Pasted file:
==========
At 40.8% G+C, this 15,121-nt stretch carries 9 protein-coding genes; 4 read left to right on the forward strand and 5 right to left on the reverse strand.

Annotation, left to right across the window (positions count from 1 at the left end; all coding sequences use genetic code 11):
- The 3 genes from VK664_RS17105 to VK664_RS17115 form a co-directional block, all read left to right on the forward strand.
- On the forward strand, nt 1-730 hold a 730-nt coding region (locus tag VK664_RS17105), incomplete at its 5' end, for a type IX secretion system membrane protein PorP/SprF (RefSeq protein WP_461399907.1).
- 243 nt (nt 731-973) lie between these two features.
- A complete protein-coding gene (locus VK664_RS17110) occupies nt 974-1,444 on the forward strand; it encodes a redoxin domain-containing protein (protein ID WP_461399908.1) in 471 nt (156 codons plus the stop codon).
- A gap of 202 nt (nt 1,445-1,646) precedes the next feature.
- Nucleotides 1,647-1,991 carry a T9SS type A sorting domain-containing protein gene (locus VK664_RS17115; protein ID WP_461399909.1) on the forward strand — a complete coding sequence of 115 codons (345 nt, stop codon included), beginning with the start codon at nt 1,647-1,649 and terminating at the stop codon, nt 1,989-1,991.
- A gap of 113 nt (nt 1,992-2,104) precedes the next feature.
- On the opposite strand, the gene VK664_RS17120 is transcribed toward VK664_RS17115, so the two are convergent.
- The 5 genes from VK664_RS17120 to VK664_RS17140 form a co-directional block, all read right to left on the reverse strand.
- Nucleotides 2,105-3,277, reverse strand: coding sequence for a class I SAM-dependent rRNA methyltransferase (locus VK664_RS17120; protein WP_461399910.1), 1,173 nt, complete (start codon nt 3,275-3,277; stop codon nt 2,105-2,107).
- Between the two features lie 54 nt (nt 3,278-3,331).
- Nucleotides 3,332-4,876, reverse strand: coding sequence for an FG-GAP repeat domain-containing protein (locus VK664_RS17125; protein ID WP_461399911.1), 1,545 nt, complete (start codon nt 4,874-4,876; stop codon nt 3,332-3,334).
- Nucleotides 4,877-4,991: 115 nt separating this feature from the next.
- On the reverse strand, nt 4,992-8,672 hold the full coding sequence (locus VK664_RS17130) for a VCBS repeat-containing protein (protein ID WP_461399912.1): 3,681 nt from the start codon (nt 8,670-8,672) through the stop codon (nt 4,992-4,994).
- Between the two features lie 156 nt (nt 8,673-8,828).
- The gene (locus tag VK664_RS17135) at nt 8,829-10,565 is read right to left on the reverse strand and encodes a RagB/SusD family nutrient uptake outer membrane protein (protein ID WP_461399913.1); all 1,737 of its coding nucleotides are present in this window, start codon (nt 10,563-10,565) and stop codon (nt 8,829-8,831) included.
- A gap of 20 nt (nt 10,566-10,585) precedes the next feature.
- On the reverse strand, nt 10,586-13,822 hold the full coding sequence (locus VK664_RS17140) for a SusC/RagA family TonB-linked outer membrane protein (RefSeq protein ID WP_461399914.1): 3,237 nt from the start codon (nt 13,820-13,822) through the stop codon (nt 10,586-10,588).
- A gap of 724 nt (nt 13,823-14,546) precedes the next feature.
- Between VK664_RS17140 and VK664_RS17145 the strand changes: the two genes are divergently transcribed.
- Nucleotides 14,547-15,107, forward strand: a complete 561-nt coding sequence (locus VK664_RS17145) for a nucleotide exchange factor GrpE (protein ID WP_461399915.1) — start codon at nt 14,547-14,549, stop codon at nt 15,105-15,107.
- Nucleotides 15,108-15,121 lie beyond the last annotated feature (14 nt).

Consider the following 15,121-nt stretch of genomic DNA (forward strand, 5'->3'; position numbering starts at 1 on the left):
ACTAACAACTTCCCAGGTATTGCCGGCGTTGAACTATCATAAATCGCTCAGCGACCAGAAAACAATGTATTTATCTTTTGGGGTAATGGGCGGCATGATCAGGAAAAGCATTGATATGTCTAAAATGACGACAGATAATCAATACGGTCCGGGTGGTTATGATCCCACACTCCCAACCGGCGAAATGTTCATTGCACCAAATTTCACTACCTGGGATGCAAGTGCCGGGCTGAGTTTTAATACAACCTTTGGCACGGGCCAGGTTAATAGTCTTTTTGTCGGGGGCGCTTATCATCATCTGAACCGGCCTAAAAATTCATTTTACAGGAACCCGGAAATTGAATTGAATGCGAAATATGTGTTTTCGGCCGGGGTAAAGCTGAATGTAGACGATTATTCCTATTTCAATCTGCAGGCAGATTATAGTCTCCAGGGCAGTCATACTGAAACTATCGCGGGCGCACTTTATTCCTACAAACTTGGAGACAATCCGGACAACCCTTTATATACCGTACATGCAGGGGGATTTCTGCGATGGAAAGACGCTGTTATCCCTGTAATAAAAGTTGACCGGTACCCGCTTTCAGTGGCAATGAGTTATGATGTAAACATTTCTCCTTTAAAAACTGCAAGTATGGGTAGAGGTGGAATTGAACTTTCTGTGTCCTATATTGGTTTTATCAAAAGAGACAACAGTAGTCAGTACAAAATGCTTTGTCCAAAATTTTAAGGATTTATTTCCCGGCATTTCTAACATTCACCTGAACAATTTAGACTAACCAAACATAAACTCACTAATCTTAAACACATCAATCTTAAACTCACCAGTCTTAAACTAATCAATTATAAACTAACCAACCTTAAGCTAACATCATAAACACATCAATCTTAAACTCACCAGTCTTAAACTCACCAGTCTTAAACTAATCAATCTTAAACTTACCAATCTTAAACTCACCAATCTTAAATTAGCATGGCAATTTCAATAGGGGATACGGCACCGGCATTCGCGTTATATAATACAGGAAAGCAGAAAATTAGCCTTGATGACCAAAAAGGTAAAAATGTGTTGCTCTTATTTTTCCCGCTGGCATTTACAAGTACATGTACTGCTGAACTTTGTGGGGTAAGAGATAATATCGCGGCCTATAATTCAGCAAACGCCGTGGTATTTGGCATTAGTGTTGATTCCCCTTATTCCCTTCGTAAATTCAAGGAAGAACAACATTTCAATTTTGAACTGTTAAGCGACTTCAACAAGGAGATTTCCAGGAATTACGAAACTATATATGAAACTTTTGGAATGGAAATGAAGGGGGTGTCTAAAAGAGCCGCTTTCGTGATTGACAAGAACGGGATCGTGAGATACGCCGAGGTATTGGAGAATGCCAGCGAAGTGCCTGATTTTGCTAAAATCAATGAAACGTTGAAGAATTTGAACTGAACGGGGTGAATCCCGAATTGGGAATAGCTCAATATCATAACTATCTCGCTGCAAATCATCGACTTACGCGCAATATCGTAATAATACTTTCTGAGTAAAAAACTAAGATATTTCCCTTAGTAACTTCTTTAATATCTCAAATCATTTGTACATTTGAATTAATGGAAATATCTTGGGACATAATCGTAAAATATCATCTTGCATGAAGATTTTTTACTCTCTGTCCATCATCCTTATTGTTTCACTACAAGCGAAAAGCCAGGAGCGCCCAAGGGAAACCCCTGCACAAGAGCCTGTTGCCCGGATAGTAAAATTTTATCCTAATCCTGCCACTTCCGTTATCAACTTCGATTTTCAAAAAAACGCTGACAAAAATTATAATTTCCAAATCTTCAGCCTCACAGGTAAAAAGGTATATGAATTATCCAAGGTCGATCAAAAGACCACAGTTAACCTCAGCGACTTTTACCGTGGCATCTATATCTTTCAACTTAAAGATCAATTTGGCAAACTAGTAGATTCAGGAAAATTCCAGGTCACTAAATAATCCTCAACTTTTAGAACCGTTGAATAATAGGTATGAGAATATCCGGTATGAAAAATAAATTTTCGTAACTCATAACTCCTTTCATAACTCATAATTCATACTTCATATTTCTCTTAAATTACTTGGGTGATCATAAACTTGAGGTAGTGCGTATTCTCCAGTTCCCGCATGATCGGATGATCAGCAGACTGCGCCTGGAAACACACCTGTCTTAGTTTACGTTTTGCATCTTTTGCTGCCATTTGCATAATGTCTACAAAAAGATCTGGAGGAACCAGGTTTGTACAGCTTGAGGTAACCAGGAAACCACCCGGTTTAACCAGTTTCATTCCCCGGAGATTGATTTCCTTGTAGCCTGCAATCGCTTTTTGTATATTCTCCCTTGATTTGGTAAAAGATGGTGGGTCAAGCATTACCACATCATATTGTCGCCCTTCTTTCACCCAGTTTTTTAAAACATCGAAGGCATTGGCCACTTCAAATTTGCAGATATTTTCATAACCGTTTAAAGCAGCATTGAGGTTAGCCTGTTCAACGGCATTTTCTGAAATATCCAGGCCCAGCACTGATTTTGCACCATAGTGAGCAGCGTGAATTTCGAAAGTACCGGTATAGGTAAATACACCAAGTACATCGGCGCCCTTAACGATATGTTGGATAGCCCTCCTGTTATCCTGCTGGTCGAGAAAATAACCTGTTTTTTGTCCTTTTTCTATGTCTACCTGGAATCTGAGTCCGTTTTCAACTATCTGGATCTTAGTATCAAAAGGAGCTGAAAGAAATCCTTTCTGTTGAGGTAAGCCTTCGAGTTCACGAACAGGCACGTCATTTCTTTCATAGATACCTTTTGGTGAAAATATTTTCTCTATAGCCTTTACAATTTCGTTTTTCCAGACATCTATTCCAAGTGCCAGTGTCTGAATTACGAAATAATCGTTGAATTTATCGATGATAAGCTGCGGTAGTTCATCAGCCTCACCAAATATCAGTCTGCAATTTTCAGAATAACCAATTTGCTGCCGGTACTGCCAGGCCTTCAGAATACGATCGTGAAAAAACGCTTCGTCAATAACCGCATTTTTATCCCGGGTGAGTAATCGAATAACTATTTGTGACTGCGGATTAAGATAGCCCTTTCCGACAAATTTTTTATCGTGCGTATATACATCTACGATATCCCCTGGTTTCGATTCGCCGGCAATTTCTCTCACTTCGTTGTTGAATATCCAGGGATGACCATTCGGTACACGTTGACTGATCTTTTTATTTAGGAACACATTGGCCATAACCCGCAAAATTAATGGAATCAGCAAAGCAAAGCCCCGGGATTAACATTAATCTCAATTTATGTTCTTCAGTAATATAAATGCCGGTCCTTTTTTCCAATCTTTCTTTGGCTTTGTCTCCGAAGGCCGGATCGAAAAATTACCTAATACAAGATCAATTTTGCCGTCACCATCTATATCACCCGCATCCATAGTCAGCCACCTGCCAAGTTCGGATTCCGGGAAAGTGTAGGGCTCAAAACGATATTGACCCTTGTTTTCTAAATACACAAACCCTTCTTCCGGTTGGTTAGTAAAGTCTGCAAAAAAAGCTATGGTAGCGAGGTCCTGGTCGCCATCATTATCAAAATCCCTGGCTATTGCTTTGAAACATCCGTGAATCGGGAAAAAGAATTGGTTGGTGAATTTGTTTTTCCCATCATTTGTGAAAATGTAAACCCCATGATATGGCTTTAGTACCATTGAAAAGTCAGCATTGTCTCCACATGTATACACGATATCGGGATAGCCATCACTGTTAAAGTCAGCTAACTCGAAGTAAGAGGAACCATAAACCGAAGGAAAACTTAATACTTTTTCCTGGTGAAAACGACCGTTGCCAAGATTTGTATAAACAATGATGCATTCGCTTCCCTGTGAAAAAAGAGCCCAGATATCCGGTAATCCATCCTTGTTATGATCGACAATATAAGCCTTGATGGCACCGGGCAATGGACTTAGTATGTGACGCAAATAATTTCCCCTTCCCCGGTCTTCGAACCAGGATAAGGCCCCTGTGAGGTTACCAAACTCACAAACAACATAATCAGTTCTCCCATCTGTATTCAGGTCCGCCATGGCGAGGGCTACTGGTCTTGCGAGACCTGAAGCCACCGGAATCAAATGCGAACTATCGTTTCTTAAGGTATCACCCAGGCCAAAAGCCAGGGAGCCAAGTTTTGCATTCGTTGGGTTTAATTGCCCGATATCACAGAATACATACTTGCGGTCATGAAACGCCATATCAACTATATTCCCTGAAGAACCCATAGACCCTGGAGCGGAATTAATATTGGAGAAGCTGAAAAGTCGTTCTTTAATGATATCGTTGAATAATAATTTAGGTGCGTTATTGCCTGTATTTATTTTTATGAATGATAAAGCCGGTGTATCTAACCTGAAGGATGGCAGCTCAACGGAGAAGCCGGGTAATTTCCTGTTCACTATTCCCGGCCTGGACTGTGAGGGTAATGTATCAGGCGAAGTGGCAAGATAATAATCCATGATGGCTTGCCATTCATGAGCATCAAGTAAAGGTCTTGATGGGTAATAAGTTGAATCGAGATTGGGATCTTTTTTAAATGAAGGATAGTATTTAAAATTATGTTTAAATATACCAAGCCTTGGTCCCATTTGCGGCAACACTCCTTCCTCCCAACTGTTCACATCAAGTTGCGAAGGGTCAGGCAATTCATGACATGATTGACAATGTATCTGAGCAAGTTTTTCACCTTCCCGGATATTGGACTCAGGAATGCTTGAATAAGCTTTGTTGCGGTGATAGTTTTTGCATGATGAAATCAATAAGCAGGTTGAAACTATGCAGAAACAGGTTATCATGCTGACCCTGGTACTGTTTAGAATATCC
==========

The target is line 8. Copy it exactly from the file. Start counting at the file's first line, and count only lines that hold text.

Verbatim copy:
- Nucleotides 1,647-1,991 carry a T9SS type A sorting domain-containing protein gene (locus VK664_RS17115; protein ID WP_461399909.1) on the forward strand — a complete coding sequence of 115 codons (345 nt, stop codon included), beginning with the start codon at nt 1,647-1,649 and terminating at the stop codon, nt 1,989-1,991.